Review: Elvis at the O2

If you love Elvis Presley and you think you might not be able to visit “Graceland” – his museum/house in Memphis, Tennesse (USA) – now you’ve got the chance to see many personal objects that belonged to “The King of Rock & Roll”.

For the first time in its history, the “Graceland” fund allowed to take part of Elvis’ personal effects to a temporary – and unique – exhibition at the O2 Arena in London.

It is a great opportunity to see many of his most precious belongings, including some of his cars, a pool table where he had a match with The Beatles, the champagne bottle he drank on his wedding day with Priscilla, signed by both of them, and many other things.

The exhibition starts from the beginning of Elvis’ life at Tupelo, Memphis. His family didn’t have much money and – as many Southern State families – shared a deep religious faith which was a factor that influenced Elvis later on in his life.

When Elvis was a teenager, he went to a record company and sang a popular song at the time, “That’s alright”. The manager from the record company thought Elvis had an outstanding voice with lots of potential and asked him to record it. The result was an instant success that would change Elvis’ life afterwards.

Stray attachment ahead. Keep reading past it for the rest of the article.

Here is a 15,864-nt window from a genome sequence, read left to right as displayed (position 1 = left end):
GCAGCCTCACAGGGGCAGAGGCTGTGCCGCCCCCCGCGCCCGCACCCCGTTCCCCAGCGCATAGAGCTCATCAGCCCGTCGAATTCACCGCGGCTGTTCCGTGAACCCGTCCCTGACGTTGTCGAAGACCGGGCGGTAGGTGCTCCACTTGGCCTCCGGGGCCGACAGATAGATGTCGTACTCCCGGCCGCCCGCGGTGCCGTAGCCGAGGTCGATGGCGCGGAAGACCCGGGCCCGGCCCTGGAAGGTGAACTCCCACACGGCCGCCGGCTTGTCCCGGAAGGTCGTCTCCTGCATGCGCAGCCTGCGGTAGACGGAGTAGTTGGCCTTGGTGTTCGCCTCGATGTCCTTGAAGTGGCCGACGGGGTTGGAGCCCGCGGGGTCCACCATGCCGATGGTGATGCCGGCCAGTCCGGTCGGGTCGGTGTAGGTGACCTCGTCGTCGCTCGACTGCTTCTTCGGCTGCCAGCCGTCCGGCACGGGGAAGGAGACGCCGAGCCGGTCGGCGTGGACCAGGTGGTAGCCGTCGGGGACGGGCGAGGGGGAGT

Elvis’ music was greatly influenced by the Blues and Rock & Roll of his time, but with the addition of his personal charisma, contagious lyrics and hypnotic dance movements it all made the perfect combination for the road to success.

In the following years, Elvis became a rock star, and at the exhibition you can see pictures and videos that show him surrounded by crowds of cheering girls who were both infatuated by his songs and his good looks.
Each song that he released soon turned to be a massive hit that, even today, remains as a timeless classic. His success was so huge that he was very soon nicknamed “The King”.

A few years after starting his career, Elvis decided to join the army. In the exhibition you can see his suitcase, some pictures of the time he spent in the Army and even the chair where his famous hairstyle was cut to adapt his hair to the Army rules.

The main part of the exhibition is called “Concert Years”, and it contains the iconic suits he wore on his tours, personal belongings such as a pair of boxing gloves which were given to him by Muhammad Ali, his cars and even his set of keys from “Graceland”.

There’s another part dedicated to his return to the stages in 1968; he was very anxious about this as he thought nobody would care about him and he wasn’t sure if the show was going to be a possible fiasco. He didn’t have to worry as his fans – devoted as always – followed and supported him until the very end.